Wednesday, April 06, 2011

Podcast #57: A Matter of National Security



We kept this podcast a little shorter and strangely enough, we didn't ramble or argue or rant. Maybe it was a little boring?

Clink wanted to talk about a report she found online about Dr. Bruce Ivins, a researcher who was a suspect in the 2001 deadly anthrax attacks via the postal mail. Dr. Ivins died of suicide in 2008, and a group was commissioned to look at the process for obtaining security clearances, and where that process may have weaknesses. This gave Clink the opportunity to talk a little about issues that arise when psychiatrists get requests from the government for information about whether their patients pose a threat to national security.

Our links for this portion of our podcast are: A Wikipedia article about Dr. Bruce Ivins and the APA's official document called Psychiatrists’ Responses to Requests for Psychiatric Information in Federal Personnel Investigations.

Our last topic was about the management of pregnant women with opiate addictions and we discussed the use of methadone versus buprenorphine and the effects on the baby. Roy discussed an article from the New England Journal of Medicine, "Neonatal Abstinence Syndrome after Methadone or Buprenorphine Exposure."


At the end of the podcast, we mentioned that we're coming up on our 5th anniversary of Shrink Rap in late April. Roy had a surprise gift for us! Mugs with the cover of book on them! This was a fun gift. And I had brought chocolate ducks. But of course we took a picture.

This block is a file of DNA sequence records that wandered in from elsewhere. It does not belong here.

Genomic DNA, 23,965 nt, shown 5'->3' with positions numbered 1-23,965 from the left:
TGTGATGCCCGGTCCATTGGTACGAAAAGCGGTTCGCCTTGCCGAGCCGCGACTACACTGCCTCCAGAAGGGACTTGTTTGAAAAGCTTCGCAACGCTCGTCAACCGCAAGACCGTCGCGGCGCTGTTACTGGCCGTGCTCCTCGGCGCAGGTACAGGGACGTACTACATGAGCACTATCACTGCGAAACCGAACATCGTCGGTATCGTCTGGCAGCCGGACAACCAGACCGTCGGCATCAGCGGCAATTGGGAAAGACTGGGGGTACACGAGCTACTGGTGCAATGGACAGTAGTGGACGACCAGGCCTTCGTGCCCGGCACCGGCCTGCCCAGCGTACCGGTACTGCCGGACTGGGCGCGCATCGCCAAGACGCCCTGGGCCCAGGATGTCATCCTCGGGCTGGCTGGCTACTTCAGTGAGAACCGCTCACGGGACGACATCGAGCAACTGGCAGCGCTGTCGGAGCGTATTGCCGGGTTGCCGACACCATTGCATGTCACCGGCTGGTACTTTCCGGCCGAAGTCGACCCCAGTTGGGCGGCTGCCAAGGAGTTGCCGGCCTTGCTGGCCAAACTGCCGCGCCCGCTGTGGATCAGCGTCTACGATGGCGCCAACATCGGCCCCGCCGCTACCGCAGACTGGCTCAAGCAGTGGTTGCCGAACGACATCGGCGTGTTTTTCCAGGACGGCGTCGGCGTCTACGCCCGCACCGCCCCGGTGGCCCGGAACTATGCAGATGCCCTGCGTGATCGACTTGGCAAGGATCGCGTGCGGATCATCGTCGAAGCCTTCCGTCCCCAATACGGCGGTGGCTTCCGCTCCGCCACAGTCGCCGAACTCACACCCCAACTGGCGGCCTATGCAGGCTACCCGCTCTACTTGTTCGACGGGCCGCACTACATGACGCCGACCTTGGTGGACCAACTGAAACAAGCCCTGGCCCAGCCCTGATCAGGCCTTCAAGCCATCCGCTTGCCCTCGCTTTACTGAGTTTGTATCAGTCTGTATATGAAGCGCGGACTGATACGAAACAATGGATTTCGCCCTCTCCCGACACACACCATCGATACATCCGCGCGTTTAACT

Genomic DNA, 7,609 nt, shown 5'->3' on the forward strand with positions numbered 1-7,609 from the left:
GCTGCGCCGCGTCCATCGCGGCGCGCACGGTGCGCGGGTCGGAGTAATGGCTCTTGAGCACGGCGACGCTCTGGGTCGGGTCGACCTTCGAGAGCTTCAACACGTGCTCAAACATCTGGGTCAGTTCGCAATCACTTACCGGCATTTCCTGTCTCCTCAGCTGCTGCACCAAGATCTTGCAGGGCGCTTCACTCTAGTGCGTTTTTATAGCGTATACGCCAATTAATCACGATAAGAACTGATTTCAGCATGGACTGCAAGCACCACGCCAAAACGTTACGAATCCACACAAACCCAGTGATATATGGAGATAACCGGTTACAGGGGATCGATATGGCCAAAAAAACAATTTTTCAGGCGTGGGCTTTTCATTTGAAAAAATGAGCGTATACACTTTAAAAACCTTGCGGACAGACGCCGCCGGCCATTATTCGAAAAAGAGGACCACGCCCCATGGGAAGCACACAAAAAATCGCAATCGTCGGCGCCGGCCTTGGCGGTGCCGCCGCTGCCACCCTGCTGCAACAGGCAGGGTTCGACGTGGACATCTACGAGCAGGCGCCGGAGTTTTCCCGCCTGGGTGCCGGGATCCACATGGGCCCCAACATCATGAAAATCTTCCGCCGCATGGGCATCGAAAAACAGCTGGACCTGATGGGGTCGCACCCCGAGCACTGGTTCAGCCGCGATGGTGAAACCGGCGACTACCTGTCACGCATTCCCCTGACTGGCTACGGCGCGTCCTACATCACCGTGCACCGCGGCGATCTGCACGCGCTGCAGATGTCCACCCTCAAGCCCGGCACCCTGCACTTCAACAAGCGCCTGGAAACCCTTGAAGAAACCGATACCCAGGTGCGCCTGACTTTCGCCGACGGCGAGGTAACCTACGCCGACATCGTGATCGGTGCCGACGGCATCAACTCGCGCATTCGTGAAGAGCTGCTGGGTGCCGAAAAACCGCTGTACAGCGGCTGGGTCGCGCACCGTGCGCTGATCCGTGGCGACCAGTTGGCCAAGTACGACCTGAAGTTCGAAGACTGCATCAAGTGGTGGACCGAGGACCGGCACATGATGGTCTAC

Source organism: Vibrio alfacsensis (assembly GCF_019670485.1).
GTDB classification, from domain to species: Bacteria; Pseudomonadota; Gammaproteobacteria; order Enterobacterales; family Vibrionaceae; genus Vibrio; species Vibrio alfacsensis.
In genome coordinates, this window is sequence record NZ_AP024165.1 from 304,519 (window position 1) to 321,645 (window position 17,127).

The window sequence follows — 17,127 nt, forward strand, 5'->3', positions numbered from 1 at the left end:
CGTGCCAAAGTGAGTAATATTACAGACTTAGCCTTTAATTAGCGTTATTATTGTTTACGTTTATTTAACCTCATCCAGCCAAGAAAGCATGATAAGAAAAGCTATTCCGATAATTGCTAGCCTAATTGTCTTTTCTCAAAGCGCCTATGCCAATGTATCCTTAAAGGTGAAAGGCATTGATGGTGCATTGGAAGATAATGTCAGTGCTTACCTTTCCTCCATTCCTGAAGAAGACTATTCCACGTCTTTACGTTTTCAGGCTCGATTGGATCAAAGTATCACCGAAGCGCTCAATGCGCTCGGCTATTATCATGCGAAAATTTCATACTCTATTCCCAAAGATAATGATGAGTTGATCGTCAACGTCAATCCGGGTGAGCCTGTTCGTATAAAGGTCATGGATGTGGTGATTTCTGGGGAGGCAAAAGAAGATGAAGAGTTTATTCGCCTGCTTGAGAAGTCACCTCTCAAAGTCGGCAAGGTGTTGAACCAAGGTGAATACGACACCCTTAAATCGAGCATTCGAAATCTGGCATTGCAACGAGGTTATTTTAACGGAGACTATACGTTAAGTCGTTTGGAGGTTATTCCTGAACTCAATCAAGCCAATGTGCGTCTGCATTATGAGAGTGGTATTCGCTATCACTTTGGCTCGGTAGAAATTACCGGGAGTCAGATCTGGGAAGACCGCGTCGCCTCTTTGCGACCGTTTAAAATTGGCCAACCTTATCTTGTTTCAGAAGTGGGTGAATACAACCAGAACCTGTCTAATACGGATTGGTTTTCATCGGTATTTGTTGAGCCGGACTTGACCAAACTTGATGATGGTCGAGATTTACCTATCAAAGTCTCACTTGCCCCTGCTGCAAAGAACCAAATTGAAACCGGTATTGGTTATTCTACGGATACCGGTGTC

Thank you for listening. Please do write a review on iTunes!



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This podcast is available on iTunes or as an RSS feed or Feedburner feed. You can also listen to or download the mp3 or the MPEG-4 file from mythreeshrinks.com. Thank you for listening. Send your questions and comments to: mythreeshrinks@gmail.com.



5 comments:

Rach said...

Great podcast guys. The conversation on national security clearance was quite interesting. Good work!

Steve Daviss MD DFAPA said...

Thanks, Rachel. I learned a lot about that whole anthrax period.

tracy said...

Love the mugs and chocolate ducks!

Anonymous said...

who knows why people laugh? there have been theories...

aristotle...baudelaire... freud stealing from aristotle and baudelaire...

i have to admit that when i saw this i howled. i don't love it solely because it is the ultimate expression of irrational and unfounded self-satisfaction, or that it turns a little problem into a mark of the ubermensch --(("neurosis or neurotic tendencies are a sign of superiority!)), i love it because it's a hardcover and it costs exactly $0.35...canadian! buy me a copy. my birthday is coming.

http://www.amazon.com/youre-neurotic-Louis-Edward-Bisch/dp/B0007G1TD4

kamikaze1 said...

Excellent post about security clearance questions. This is the first opportunity I have had to read about this very germane issue. Questions about these clearances have been plaguing me for the past 10 years since 9/11. My biggest concern is the fine line we must walk between being supportive to a patient who is attempting to obtain gainful employment while also advising them that the nature of their illness may make obtaining a security clearance unreasonably difficult. For example, patients who have had histories of noncompliance with treatment, psychotic thinking, drug or alcohol abuse and missed appointments and violent behavior in the past or currently.
It happens more frequently than I would like, and it becomes a significant obstacle to maintaining a treatment alliance (Especially with patients who are probably most in need of treatment due to serious mental illness or documented substance abuse). My concern is that none of this time and care is compensated and the federal government needs to know that when a psychiatrist gives an answer in the affirmative on these forms, we probably will lose the the patient and a possible source of income so that answering these forms for active patients represents a conflict of interest for the patient as well as the psychiatrist. In addition, it is usually uncompensated.